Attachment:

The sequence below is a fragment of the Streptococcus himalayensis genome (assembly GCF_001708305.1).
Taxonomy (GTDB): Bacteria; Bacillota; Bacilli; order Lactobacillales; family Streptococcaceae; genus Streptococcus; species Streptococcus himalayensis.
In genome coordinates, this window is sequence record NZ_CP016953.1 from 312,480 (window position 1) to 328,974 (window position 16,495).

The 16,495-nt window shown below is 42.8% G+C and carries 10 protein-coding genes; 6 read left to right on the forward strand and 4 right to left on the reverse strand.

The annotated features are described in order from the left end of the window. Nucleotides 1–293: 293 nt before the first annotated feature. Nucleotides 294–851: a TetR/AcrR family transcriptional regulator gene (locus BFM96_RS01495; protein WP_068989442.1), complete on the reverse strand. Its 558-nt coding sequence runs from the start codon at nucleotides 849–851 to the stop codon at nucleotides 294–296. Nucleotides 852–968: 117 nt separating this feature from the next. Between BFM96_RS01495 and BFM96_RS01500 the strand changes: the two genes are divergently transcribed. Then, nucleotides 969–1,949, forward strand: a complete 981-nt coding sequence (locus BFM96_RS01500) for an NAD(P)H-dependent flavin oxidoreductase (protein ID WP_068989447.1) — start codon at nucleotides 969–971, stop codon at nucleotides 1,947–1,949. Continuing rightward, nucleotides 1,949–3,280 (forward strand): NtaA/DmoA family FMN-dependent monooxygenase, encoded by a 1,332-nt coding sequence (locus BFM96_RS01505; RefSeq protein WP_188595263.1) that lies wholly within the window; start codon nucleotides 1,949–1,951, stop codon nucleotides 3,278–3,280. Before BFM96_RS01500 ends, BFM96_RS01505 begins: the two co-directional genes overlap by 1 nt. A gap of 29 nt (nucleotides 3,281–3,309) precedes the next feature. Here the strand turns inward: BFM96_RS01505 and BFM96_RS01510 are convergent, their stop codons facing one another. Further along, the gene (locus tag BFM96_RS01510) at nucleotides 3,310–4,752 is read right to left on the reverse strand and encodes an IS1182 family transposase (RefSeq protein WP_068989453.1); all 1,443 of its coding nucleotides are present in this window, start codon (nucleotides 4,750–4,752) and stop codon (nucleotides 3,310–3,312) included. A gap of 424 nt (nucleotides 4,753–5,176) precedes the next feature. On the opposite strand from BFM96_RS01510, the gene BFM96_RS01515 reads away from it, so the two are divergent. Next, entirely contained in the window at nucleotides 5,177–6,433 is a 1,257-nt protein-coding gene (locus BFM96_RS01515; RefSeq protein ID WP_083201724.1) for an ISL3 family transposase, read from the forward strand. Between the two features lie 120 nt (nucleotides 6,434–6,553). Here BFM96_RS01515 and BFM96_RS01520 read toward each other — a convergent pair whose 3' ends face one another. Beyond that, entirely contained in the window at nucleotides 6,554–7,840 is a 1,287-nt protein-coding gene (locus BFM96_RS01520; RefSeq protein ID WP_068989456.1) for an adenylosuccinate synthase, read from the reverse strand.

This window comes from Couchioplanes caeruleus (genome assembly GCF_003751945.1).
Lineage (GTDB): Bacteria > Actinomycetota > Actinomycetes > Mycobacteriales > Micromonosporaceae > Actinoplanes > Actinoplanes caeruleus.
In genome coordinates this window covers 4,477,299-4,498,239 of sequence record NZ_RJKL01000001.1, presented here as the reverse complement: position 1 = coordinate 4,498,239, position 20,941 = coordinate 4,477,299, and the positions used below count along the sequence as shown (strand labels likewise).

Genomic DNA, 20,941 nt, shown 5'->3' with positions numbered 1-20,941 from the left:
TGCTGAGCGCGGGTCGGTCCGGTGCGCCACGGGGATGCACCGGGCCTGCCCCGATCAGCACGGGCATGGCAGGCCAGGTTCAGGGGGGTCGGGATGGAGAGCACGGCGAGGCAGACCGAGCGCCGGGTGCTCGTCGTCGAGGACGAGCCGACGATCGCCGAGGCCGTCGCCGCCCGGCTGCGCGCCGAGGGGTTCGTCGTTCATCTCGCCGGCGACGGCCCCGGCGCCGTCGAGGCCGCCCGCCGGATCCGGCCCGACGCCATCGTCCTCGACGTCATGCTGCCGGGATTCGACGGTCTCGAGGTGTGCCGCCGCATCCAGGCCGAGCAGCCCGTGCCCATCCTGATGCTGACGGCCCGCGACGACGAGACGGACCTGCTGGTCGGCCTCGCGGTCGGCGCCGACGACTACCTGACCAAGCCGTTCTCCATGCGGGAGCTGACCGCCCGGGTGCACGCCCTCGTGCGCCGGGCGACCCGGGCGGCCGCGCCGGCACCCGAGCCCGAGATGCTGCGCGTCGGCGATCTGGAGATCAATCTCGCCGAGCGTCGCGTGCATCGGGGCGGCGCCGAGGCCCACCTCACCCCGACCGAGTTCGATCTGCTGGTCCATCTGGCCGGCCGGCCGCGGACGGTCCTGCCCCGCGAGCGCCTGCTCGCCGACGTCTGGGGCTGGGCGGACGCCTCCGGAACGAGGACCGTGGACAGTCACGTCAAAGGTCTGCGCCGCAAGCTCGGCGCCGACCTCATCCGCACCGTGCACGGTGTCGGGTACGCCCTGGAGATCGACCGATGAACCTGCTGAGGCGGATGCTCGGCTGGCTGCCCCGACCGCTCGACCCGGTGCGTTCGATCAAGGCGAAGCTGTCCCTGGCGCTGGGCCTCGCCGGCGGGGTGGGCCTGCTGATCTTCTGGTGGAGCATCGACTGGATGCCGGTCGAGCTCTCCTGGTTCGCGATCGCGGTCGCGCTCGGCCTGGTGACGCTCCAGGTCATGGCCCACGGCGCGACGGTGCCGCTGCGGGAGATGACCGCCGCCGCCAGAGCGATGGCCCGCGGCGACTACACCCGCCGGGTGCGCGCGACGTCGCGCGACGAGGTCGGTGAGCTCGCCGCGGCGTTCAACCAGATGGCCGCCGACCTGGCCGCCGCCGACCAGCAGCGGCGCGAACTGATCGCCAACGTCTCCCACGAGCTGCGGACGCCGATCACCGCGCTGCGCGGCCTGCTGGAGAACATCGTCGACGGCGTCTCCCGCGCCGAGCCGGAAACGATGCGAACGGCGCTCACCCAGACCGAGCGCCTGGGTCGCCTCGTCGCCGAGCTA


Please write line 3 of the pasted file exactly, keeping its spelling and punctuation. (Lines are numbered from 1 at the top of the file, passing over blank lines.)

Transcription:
In genome coordinates, this window is sequence record NZ_CP016953.1 from 312,480 (window position 1) to 328,974 (window position 16,495).